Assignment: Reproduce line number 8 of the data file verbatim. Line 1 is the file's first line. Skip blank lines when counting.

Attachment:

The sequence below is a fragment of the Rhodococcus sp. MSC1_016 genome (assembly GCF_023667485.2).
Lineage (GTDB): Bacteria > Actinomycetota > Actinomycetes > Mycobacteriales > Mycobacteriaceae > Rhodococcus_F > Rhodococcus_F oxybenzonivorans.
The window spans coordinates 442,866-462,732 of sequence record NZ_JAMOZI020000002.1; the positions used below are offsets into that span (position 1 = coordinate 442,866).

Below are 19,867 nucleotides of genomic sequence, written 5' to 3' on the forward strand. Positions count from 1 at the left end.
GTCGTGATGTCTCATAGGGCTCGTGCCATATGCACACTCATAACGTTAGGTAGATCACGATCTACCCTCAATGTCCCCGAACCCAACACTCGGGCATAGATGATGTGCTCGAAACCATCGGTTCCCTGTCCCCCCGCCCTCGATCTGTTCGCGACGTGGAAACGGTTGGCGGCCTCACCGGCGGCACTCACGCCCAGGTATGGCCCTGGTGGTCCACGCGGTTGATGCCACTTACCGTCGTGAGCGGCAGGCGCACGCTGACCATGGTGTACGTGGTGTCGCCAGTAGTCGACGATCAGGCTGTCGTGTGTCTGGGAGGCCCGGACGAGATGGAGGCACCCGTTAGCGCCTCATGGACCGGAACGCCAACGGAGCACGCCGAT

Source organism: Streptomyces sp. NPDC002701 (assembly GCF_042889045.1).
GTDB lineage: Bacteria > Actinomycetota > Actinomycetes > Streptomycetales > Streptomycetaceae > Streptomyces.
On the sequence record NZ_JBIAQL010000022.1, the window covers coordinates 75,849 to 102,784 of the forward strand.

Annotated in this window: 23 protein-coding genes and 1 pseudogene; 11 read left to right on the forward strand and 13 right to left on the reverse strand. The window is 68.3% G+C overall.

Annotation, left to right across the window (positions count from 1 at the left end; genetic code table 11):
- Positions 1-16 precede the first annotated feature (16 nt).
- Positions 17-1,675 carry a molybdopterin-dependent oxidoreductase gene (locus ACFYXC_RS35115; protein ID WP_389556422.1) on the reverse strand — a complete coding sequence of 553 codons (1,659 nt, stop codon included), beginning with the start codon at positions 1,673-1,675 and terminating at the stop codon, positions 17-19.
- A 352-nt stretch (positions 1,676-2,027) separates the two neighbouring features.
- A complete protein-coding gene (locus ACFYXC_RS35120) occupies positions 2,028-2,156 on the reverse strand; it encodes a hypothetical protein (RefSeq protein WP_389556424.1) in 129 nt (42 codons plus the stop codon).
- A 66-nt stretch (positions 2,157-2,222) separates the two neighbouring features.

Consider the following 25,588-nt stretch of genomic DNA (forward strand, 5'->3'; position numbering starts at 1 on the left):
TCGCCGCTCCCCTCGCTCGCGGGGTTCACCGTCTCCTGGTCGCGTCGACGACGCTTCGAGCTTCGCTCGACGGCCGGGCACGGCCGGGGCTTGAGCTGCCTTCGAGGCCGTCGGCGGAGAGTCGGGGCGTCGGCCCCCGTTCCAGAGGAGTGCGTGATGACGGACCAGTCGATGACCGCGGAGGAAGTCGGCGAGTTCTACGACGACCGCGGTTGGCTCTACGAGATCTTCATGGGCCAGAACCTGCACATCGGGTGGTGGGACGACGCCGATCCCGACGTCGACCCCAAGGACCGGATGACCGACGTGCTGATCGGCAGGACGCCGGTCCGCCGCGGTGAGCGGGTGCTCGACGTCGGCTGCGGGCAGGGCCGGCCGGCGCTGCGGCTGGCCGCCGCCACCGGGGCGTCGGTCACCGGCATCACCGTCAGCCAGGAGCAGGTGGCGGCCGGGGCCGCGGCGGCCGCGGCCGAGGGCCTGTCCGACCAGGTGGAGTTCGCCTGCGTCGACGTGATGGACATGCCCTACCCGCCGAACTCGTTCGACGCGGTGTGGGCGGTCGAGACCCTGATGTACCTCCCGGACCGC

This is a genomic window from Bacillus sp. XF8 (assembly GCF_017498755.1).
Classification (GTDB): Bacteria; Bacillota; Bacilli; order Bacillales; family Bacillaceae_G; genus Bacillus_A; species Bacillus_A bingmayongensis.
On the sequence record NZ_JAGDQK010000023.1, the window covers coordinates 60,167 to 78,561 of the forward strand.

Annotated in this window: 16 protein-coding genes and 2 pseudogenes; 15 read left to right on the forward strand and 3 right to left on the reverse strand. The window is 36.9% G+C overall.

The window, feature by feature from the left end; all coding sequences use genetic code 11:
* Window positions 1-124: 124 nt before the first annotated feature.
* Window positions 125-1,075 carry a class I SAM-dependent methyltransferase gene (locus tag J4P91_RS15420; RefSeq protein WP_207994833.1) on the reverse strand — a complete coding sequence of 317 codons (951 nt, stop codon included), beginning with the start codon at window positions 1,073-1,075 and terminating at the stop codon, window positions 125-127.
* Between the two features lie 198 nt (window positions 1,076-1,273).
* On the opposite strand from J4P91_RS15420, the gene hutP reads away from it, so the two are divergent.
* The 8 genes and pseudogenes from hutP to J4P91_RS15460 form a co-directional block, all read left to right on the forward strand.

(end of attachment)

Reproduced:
On the sequence record NZ_JBIAQL010000022.1, the window covers coordinates 75,849 to 102,784 of the forward strand.